Grilled Goat Skewers with Cucumber Yogurt Sauce

by formerchef on July 11, 2011

Post image for Grilled Goat Skewers with Cucumber Yogurt Sauce

Got goat?

If you live in the United States, chances are the answer to that question is “no.” However, something like 70% of the world regularly eats goat meat. Goat meat is under appreciated here, which is unfortunate because it’s low in fat and considered a sustainable meat.

goaterie iconRecently on twitter, a group of food bloggers started discussing cooking with goat (meat, milk, and cheese), and my mother, who like me, is always up for cooking something new, got involved and tagged me on it. The discussion went from cooking with goat, to an actual event called #goaterie (if you are on twitter, follow the hashtag). To read all about how #goaterie started, check out Creative Culinary’s post on goat sfeeha orFujimama’s post on the goaterie challenge. Also involved is Mark Scarbrough, one of the authors of the book, “Goat: Meat, Milk, Cheese.”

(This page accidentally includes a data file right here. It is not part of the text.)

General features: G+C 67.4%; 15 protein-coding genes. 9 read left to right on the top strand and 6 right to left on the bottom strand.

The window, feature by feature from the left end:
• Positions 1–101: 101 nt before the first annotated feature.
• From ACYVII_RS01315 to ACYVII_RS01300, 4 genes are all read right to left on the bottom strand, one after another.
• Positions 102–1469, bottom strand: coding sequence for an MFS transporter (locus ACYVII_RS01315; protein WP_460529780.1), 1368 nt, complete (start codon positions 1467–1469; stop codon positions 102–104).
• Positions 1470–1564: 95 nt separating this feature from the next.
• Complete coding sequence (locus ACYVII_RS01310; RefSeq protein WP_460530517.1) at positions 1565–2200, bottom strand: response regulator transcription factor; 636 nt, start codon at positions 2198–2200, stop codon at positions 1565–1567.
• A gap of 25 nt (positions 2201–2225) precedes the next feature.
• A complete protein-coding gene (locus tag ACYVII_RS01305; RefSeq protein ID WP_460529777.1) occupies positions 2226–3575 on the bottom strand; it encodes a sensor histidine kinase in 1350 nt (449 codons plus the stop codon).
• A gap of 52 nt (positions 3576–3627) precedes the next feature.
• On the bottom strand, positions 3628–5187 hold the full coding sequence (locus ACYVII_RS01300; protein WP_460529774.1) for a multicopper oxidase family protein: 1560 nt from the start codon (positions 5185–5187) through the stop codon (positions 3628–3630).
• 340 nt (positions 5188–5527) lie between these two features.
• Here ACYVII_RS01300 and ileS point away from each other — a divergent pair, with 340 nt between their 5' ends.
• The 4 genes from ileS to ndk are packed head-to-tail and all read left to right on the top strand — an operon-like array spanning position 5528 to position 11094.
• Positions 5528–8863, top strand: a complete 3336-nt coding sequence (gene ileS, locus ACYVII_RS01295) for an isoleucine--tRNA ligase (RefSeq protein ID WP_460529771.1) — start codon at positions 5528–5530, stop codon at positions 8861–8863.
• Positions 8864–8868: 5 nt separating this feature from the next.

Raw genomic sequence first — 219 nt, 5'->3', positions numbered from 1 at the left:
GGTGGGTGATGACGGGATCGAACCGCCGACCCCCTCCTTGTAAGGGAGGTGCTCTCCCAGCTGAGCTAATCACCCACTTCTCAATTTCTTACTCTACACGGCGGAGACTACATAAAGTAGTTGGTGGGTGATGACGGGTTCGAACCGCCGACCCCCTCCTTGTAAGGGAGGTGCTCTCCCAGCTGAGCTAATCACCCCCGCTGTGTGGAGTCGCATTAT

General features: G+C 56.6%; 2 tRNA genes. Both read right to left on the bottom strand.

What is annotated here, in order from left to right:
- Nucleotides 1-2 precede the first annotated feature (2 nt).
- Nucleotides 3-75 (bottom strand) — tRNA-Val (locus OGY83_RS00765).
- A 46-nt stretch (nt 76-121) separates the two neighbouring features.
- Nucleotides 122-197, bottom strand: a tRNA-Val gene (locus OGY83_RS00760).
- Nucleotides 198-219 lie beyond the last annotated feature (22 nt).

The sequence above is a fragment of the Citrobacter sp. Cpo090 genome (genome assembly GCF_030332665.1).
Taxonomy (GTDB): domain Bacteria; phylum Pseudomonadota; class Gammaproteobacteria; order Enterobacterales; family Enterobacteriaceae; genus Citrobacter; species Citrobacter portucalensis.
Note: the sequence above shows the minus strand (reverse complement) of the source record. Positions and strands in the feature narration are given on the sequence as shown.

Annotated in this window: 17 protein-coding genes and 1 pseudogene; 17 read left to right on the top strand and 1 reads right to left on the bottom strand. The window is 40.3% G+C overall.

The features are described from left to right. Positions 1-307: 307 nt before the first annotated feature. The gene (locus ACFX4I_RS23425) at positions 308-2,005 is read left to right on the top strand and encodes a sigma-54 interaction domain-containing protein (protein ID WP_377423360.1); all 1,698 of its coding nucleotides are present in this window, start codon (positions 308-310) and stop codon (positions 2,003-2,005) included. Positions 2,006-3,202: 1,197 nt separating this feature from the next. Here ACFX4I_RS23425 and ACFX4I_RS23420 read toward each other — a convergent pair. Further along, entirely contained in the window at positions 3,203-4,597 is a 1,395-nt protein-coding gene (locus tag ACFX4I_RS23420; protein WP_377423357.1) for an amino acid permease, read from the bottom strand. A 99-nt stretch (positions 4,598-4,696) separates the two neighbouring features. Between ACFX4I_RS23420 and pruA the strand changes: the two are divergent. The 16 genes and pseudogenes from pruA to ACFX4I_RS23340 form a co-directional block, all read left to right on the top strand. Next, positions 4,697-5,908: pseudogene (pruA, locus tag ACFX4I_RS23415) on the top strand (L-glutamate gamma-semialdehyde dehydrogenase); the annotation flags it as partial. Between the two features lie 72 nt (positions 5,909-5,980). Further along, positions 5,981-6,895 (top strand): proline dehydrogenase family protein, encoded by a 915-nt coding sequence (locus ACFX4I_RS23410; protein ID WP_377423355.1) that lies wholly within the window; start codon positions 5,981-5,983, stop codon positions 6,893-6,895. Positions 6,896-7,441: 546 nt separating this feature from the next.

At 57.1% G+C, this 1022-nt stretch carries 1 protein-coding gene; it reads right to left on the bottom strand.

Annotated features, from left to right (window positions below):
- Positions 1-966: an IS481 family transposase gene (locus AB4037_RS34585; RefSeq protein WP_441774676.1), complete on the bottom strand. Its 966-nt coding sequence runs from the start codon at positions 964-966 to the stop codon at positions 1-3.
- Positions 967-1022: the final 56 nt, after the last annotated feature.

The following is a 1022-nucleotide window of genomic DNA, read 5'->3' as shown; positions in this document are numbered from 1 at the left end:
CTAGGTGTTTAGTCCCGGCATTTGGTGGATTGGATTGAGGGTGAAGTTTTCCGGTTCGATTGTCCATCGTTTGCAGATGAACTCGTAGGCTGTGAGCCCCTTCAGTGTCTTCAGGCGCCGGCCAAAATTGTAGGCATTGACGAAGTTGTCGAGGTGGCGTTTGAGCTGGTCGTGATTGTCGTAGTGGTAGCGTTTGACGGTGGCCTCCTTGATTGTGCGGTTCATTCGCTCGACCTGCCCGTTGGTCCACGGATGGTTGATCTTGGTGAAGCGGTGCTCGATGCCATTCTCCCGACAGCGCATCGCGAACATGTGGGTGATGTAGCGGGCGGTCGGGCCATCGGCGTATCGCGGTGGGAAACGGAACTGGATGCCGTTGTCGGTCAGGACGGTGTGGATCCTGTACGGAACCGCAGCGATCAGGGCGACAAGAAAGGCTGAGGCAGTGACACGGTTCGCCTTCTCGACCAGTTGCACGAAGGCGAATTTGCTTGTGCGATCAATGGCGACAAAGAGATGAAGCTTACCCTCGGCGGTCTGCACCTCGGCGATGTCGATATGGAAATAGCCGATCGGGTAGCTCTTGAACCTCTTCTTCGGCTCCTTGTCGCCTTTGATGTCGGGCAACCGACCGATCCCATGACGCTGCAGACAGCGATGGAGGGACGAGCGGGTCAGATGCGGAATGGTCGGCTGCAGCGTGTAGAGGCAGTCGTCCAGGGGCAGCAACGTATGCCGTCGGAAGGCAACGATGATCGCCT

I’ve cooked with goat cheese before (6 posts, it must be one of my favorites) and even made Chocolate Goat’s Milk Ice Cream so this time I decided that I wanted to cook with goat meat. My mom wanted to BBQ a whole goat, but it turned out to be harder (and more expensive) than expected to find a whole kid in Los Angeles. I also thought it might be more prudent to start small, so mom bought a piece of goat leg, still on the bone, at a local market.

The goat leg weighed 3.9 lbs, but once we deboned, cleaned and cut it into pieces, it yielded 1.8 lbs. At $3.69 whole, it was pretty pricy meat for a kabob. If you can find the meat already cleaned, it might be a better deal (and less work).  Of course, not one to waste, Mom roasted the bones with some celery and onions and made a fantastic stock for a stew next winter.